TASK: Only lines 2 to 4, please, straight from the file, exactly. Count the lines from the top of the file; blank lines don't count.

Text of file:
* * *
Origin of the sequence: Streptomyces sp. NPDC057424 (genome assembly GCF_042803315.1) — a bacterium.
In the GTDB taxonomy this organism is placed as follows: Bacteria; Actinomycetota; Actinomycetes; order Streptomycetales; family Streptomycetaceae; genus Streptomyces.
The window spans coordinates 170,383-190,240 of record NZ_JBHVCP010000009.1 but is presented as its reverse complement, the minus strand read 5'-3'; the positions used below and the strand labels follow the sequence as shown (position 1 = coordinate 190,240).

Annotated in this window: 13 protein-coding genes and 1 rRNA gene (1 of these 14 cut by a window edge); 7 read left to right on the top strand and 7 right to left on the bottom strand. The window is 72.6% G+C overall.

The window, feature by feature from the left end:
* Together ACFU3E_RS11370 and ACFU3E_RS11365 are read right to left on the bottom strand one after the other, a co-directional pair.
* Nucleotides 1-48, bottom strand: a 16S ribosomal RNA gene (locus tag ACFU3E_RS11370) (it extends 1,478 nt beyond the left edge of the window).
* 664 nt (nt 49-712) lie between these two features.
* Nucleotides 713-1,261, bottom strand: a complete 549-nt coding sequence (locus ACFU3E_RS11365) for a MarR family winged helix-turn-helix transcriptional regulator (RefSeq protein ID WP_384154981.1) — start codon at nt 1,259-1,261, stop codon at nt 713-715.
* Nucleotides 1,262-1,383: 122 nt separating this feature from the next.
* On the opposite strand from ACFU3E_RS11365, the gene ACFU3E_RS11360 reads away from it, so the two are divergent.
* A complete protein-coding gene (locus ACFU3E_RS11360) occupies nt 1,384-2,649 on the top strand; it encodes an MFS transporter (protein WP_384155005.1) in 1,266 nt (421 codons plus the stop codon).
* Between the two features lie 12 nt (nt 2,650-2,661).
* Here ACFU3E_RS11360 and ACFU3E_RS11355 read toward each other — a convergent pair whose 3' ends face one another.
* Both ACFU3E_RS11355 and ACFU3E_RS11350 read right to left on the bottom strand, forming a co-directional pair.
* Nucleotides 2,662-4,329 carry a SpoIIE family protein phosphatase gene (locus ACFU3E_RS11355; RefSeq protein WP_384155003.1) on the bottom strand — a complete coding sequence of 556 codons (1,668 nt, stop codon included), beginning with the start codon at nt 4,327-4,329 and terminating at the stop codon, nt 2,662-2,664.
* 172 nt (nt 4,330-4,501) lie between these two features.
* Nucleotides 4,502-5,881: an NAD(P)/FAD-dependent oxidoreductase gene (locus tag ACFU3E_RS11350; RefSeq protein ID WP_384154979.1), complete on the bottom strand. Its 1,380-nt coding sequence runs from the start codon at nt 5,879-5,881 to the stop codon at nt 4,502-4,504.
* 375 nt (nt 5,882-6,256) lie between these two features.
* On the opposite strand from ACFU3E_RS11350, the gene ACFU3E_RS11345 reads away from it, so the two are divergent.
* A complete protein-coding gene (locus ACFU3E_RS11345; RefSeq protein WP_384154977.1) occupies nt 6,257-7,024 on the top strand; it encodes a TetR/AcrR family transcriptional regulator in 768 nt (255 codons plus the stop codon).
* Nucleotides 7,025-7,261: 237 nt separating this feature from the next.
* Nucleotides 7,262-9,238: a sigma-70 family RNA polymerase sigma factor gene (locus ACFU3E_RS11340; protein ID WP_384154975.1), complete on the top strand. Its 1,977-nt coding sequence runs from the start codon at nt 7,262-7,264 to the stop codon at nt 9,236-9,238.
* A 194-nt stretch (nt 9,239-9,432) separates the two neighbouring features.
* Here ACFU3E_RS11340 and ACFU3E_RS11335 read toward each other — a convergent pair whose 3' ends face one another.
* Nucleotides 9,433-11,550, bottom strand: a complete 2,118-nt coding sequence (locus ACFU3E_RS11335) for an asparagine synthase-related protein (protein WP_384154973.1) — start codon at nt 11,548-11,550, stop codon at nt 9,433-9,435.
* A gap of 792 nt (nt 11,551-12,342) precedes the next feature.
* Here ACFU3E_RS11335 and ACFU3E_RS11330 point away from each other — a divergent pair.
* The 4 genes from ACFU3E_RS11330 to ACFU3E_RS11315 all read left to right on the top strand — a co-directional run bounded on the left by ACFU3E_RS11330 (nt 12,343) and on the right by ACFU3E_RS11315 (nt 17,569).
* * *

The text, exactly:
In the GTDB taxonomy this organism is placed as follows: Bacteria; Actinomycetota; Actinomycetes; order Streptomycetales; family Streptomycetaceae; genus Streptomyces.
The window spans coordinates 170,383-190,240 of record NZ_JBHVCP010000009.1 but is presented as its reverse complement, the minus strand read 5'-3'; the positions used below and the strand labels follow the sequence as shown (position 1 = coordinate 190,240).

Annotated in this window: 13 protein-coding genes and 1 rRNA gene (1 of these 14 cut by a window edge); 7 read left to right on the top strand and 7 right to left on the bottom strand. The window is 72.6% G+C overall.